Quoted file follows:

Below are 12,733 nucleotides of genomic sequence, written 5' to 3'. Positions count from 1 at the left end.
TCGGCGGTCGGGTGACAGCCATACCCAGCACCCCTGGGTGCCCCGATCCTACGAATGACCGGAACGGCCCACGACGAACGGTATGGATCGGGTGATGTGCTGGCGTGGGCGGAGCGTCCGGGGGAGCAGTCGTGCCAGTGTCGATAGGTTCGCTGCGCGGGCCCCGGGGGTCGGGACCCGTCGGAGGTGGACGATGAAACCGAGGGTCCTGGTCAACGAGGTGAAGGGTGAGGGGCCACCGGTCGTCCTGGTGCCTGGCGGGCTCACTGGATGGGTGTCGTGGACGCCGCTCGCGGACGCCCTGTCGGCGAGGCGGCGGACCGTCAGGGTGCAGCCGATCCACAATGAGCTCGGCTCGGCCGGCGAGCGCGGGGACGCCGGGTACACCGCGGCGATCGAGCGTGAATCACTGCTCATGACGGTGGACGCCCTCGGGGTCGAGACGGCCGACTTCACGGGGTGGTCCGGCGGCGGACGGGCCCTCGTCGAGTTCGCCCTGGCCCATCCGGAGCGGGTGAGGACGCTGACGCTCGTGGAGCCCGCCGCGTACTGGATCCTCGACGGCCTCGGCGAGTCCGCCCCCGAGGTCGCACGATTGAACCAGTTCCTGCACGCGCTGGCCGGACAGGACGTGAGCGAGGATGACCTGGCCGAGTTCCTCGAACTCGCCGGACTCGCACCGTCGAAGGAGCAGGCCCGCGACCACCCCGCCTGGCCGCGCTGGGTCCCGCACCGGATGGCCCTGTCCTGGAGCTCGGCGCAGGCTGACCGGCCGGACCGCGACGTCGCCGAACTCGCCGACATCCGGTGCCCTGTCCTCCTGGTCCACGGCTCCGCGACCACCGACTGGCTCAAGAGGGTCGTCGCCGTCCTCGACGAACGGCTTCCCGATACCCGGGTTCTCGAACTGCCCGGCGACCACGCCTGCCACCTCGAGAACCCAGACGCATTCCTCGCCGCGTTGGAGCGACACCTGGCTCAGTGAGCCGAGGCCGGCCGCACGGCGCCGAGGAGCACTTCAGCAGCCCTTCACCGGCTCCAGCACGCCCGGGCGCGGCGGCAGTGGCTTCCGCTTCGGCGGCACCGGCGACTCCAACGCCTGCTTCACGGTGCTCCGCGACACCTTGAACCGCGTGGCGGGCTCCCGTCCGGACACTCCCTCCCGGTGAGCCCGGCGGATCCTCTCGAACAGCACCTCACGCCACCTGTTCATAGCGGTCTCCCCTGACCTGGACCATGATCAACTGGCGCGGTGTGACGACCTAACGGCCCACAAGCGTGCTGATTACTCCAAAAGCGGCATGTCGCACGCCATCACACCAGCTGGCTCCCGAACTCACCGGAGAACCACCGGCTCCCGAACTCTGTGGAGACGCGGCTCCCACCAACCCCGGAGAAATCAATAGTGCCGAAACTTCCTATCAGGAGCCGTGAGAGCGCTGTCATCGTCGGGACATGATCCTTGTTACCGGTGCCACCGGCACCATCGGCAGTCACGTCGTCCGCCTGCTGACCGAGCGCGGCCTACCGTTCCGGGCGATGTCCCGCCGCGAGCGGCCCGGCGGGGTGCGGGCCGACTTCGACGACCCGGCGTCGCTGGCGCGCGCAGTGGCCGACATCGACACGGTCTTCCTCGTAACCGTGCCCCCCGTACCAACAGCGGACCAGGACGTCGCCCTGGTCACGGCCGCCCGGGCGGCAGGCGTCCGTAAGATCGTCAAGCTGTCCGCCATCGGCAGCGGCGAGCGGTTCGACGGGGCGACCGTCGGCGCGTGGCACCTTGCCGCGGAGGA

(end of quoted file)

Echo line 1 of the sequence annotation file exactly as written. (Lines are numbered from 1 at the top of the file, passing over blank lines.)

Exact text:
Below are 12,733 nucleotides of genomic sequence, written 5' to 3'. Positions count from 1 at the left end.